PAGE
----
28 May 2013

You gotta spend money to make money, right?

As a business owner, you sometimes have to acquire property that loses its value over time.

You might need computers or smartphones for to get started, or you might add a building for office space as your business grows.

Under Canadian tax law, you are not permitted to deduct the entire cost of the property on your income tax for that year.

Instead, the Canada Revenue Agency (CRA) allows you a Capital Cost Allowance to deduct a calculated portion of the expense as an income tax deduction and continue doing this over a period of years as the property depreciates.

How do I know what’s eligible?

The CRA provides a list of items that are eligible for the Capital Cost Allowance deduction.

The list’s most common categories are buildings, vehicles, machinery and equipment, computers and miscellaneous items such as furniture, office supplies and signage.

Each category is assigned a class number and rate of depreciation, which you use to calculate your overall deduction on your T-2125, Statement of Business or Professional Activities.

What if I use the item for personal use, too?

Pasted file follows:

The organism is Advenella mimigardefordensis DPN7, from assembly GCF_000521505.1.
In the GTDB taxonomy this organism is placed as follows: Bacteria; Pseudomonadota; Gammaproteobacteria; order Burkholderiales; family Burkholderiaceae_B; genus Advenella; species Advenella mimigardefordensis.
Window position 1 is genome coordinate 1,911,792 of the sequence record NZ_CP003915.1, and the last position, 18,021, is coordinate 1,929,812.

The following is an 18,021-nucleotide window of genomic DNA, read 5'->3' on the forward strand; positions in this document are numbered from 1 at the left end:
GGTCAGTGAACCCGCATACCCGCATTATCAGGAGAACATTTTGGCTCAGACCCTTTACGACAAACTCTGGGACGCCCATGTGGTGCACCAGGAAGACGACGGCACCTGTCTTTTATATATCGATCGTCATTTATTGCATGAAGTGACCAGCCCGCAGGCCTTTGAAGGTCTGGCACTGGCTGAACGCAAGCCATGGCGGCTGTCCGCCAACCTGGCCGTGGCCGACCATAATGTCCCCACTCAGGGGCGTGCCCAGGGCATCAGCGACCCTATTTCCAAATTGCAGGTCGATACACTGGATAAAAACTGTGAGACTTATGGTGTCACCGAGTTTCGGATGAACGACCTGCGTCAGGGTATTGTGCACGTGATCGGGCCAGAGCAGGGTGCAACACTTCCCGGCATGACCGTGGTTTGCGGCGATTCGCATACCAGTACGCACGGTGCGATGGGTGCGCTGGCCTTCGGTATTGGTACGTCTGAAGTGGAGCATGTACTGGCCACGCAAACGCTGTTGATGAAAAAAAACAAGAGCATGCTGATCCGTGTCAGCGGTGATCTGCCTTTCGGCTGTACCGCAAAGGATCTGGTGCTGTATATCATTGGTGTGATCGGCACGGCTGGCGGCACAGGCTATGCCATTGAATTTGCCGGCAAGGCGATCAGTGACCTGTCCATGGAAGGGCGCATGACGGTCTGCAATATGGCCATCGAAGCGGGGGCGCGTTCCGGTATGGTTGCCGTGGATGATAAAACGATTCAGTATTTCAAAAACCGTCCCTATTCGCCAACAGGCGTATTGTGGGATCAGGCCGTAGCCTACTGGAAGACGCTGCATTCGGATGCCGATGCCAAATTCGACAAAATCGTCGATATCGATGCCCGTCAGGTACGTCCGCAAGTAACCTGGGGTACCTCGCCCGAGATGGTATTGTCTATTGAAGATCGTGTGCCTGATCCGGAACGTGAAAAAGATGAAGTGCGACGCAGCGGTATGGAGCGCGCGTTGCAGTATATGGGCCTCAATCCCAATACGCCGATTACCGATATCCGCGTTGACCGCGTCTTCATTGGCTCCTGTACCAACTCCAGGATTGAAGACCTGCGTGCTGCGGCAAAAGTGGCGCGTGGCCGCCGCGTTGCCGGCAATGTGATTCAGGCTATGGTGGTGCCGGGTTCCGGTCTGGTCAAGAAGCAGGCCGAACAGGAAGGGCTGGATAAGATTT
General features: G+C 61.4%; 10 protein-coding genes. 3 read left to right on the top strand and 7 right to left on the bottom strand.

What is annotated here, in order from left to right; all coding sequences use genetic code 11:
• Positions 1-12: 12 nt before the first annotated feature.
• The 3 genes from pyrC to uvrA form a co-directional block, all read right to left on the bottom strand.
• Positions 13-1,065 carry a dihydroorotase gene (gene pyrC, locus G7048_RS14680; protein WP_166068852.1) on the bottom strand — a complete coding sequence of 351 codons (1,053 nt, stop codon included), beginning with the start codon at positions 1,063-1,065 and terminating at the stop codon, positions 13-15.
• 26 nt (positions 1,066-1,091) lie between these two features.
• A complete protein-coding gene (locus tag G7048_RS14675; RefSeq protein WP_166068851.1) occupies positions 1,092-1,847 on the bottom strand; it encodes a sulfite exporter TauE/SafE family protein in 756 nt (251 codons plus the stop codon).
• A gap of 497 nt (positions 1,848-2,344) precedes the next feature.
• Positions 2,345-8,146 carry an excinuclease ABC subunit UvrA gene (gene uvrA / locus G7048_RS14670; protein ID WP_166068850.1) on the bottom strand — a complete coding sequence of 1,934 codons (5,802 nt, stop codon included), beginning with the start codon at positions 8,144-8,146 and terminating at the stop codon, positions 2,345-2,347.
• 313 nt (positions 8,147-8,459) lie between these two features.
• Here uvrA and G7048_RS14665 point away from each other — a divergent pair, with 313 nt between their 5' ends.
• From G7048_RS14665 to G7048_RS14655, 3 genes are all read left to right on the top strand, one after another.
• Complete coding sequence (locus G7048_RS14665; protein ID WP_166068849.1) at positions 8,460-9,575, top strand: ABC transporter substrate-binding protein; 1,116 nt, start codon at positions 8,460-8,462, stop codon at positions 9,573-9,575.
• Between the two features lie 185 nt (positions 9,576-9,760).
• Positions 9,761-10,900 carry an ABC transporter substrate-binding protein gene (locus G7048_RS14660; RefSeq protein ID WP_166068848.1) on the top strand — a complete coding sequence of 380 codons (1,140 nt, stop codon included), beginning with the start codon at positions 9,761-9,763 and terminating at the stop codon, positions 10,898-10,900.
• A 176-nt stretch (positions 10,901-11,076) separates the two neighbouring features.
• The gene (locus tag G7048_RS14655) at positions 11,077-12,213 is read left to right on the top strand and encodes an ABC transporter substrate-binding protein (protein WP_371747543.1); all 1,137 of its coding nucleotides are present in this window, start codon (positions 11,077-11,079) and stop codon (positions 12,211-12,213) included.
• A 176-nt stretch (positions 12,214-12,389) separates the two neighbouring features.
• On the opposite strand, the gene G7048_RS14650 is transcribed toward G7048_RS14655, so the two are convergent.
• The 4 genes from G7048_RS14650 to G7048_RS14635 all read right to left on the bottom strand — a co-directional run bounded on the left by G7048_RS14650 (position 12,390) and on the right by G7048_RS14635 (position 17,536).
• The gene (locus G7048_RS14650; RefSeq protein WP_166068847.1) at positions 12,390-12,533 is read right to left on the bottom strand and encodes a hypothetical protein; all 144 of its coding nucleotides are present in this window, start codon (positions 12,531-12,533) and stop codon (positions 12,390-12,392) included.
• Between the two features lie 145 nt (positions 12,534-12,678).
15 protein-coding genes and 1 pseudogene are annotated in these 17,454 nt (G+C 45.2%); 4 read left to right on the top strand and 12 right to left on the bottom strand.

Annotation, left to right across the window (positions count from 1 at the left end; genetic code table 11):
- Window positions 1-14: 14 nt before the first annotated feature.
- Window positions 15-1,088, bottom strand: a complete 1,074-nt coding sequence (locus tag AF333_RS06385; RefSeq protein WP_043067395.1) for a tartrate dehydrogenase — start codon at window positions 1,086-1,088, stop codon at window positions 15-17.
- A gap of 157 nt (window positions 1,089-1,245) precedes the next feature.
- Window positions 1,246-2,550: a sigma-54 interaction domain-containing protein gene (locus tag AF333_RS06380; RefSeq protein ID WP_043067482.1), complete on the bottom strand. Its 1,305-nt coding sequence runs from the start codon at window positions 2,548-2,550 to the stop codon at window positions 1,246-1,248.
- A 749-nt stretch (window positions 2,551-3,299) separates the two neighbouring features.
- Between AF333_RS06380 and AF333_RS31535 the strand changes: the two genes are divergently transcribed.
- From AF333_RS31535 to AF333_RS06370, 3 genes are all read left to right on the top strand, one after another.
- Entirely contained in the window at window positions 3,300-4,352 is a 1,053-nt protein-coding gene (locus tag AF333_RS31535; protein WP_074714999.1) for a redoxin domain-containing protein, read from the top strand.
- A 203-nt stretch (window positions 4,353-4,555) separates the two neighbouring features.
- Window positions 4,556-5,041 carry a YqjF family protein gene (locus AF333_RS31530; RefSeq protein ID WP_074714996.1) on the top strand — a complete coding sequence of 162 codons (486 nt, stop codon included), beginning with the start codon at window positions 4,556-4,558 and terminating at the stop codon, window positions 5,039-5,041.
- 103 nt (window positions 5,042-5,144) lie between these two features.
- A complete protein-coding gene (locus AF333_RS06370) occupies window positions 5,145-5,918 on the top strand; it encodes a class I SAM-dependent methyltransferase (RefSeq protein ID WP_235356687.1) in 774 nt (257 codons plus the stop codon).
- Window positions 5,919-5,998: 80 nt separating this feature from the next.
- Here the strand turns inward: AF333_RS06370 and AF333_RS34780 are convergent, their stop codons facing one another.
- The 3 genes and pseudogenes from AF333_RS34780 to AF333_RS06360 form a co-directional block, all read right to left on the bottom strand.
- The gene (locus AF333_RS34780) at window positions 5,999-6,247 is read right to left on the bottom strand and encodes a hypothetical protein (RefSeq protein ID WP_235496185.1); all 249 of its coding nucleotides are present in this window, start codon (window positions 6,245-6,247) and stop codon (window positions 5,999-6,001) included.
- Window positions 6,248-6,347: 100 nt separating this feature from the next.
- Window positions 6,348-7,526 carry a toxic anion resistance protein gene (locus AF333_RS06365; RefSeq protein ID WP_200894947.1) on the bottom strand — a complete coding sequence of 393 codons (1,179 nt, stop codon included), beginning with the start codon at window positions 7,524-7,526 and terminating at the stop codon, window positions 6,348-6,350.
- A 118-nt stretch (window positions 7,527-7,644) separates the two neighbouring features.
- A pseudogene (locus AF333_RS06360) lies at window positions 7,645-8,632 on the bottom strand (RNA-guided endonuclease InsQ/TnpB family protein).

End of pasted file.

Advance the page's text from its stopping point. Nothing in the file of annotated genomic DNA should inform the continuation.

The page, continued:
Many times we buy items that we use for both personal and business purposes.

The items that come to mind are vehicles and computers.

You must report the amount of business vs. personal use on your T-2125. This is handled in Area B and C of the form. Your Capital Cost Allowance can also change from year to year if the amount of personal vs. business use varies.

Some pointers for claiming your allowance

Here are some tips to using your Capital Cost Allowance:

  • You do not have to claim your Capital Cost Allowance in the year it occurs. If you do not have to pay any income tax for the year, you may not want to claim it. Rather you can use it in future years to offset a larger tax bill.
  • In the year you acquire property, you can usually claim your allowance on only half of your net additions to a certain class.
  • If you claim your allowance and then dispose of the property, you may have to add an amount to your income as a recapture of your allowance. You may be able to deduct an additional amount from your income as a terminal loss.
  • If your fiscal period is shorter than 365 days, you have to prorate your claim.

The CRA provides an excellent online guide for figuring out your business income. You can use it as a reference for determining your Capital Cost Allowance.

Can you help?

We sure can. We specialize in small-business accounting and financial services. Contact one of our tax specialists and we can help you optimize the tax benefits and credits available to self-employed individuals and small businesses.

Fill our our contact form or give us a call at 403-226-8297.